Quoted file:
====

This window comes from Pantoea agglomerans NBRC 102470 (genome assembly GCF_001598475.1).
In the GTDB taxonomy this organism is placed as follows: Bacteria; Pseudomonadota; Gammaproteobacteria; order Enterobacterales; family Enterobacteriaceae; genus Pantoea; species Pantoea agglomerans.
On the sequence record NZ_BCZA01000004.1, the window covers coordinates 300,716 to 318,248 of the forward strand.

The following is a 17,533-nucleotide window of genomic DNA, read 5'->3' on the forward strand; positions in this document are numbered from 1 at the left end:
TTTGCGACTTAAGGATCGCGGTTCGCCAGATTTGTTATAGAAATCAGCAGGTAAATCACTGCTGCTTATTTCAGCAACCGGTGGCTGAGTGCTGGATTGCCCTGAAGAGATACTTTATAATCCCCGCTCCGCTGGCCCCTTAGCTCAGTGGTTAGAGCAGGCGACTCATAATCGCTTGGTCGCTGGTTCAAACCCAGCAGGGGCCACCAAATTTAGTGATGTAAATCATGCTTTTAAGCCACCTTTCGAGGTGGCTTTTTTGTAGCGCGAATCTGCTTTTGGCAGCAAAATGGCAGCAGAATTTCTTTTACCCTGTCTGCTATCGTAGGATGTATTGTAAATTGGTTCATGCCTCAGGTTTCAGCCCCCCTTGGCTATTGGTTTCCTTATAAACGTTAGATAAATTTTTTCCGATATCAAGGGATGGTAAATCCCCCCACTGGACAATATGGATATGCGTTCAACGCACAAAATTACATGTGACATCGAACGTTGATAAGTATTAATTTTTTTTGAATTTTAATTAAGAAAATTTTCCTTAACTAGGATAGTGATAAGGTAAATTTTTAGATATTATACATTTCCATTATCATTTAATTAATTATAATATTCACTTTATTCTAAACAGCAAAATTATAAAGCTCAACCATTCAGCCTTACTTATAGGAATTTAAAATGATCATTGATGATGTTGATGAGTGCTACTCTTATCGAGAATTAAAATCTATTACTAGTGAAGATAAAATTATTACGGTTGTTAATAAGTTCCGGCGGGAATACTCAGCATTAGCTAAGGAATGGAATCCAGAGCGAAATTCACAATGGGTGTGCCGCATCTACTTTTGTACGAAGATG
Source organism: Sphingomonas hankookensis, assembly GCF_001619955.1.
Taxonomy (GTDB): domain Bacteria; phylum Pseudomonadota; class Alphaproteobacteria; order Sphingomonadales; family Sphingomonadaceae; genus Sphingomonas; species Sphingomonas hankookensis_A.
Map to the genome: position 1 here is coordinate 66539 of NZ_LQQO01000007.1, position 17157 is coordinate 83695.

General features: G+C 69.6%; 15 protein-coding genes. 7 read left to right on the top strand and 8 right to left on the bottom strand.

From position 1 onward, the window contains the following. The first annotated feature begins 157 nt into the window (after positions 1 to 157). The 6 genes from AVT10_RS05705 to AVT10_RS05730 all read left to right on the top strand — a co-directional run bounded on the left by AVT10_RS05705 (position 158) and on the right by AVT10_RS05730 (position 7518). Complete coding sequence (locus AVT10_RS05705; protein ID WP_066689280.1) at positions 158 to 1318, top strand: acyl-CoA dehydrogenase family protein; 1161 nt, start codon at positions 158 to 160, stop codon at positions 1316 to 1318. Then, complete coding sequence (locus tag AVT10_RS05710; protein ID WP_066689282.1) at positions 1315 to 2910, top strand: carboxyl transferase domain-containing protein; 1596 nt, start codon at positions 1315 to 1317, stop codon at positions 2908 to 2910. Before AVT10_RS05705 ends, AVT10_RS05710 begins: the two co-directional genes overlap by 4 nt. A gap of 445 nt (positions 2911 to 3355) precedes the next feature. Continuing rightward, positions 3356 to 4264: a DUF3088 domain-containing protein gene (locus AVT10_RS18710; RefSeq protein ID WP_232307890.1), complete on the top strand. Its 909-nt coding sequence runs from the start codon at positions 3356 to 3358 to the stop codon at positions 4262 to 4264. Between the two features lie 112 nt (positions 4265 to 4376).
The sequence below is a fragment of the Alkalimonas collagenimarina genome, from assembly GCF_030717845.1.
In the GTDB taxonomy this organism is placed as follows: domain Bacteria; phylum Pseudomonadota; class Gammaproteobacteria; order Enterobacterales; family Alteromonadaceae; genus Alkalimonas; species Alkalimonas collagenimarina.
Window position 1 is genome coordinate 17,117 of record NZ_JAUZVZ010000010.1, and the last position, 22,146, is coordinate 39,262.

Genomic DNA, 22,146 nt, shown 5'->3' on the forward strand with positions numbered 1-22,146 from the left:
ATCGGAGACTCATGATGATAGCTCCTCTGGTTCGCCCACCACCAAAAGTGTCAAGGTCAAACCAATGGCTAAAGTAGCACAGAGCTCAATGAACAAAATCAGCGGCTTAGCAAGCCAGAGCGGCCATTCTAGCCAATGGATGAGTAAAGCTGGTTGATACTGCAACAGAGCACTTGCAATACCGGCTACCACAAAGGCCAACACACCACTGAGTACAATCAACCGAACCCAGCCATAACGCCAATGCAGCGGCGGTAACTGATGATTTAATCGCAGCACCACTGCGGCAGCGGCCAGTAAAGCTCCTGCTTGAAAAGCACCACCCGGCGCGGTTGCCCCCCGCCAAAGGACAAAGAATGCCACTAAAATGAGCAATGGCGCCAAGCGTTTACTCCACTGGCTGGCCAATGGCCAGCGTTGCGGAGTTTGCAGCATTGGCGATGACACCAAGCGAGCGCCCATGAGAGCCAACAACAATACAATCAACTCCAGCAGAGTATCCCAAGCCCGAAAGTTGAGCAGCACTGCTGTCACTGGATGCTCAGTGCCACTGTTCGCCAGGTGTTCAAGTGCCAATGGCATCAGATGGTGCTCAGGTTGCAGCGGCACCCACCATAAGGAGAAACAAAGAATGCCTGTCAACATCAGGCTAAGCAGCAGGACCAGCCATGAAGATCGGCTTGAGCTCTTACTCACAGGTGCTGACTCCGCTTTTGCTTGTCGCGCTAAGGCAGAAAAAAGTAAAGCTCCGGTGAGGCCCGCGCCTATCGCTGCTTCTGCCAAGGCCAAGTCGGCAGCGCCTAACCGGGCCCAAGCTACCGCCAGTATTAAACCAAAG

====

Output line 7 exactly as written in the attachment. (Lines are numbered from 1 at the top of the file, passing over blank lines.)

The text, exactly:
Taxonomy (GTDB): domain Bacteria; phylum Pseudomonadota; class Alphaproteobacteria; order Sphingomonadales; family Sphingomonadaceae; genus Sphingomonas; species Sphingomonas hankookensis_A.